First off, this book is Georgian, not Regency, but I'm including it here because Mary Balogh is, for the most part, a Regency writer. This book is also the sequel to "Heartless." I truly enjoyed this book. I wasn't sure at first whether having a deaf-mute heroine would even work - it sounds difficult to transfer facial expressions, etc, into words in a book, but Mary Balogh succeeds in doing so, and in making Emily a warm and complex character. Ashley, on the other hand, is a tortured and hurting man, filled with guilt over the accidental deaths of his wife and son in India. In Emily he finds the comfort of a long friendship, and with the realization that she is a woman, and not a little girl, he finds the hope of a great deal more. This book has more of a plot than many of Mary Balogh's books, and it's a good plot that unravels at a reasonable pace - it's not thrown at you, but it doesn't slow down the book either. Truly an enjoyable work! ( )
  Anniik | Feb 6, 2008 |
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Amazon.com Amazon.com Review (ISBN 0425158624, Mass Market Paperback)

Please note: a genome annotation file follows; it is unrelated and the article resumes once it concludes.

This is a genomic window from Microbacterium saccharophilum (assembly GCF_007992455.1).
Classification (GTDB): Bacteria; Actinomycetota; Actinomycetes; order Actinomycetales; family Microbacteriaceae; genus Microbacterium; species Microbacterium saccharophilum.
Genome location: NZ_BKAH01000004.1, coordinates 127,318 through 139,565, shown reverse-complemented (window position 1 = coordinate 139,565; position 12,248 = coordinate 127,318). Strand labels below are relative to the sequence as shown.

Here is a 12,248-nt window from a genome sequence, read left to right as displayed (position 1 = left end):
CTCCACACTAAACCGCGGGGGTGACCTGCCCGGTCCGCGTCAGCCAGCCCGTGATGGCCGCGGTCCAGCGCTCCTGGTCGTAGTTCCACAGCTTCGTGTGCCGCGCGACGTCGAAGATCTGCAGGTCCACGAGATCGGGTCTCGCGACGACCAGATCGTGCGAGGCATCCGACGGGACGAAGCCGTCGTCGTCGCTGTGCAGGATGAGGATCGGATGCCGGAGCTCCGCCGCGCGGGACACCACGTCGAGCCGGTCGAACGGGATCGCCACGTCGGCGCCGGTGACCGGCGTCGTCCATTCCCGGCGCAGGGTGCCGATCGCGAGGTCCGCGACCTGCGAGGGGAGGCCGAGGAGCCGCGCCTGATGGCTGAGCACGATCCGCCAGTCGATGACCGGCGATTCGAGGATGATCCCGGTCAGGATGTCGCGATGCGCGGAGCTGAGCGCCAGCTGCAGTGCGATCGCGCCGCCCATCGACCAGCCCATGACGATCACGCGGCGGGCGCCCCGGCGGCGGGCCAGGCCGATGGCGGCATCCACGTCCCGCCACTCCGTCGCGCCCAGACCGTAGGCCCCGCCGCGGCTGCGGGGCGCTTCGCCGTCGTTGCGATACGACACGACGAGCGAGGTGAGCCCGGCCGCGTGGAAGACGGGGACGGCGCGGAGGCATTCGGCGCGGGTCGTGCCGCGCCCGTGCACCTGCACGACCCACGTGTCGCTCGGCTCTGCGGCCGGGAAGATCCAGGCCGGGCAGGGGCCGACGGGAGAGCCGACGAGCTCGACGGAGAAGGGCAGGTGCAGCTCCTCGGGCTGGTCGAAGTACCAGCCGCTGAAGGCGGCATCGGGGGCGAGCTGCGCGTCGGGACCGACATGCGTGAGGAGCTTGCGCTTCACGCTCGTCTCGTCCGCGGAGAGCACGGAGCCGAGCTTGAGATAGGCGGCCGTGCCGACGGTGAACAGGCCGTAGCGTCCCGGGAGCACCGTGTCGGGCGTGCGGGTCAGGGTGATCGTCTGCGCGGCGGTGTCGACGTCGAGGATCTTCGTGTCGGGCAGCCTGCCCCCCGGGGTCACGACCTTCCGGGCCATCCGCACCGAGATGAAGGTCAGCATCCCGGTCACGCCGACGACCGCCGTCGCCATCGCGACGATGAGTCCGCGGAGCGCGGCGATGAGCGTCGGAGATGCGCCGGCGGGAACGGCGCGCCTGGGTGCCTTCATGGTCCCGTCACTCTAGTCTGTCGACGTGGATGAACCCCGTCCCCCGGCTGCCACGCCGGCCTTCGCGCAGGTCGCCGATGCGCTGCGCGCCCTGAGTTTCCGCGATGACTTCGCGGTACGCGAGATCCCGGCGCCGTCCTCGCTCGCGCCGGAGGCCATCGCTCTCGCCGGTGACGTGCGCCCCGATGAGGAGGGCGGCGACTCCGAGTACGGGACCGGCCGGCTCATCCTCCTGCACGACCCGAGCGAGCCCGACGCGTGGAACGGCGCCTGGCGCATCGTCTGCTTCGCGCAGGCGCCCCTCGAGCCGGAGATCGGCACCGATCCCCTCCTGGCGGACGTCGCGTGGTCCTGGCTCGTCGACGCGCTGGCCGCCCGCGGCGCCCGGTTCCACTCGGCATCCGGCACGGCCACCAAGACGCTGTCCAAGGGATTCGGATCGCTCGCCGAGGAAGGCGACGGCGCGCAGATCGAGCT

Once again Mary Balogh has written a poignant romance that will be long remembered for its originality and great beauty. In this unusual story, Lady Emily has been deaf and mute since early childhood. She has been cared for and is well loved by a family who nurtures her independence and doesn't make her feel inadequate because of her disability. Because Emmy's sister and brother-in-law want her to experience life to its fullest, they assist her in finding a good marriage partner. But Emmy wants to marry for love; she doesn't want to be a beautiful silent partner to a man who doesn't care to know who she really is. Unfortunately, the man Emmy loves married another woman long ago. When Ashley arrives from India after eight years as a widow, Emmy finds she loves him too much to accept his proposal. She wants him to marry her for love--not because he feels a sense of responsibility for her.

(retrieved from Amazon Mon, 30 Sep 2013 14:01:58 -0400)

Retired D.C. homicide detective Eddie Nickles is offered a lot of money to find the street person who may be responsible for a double murder, but what he finds is a tangled web of international intrigue.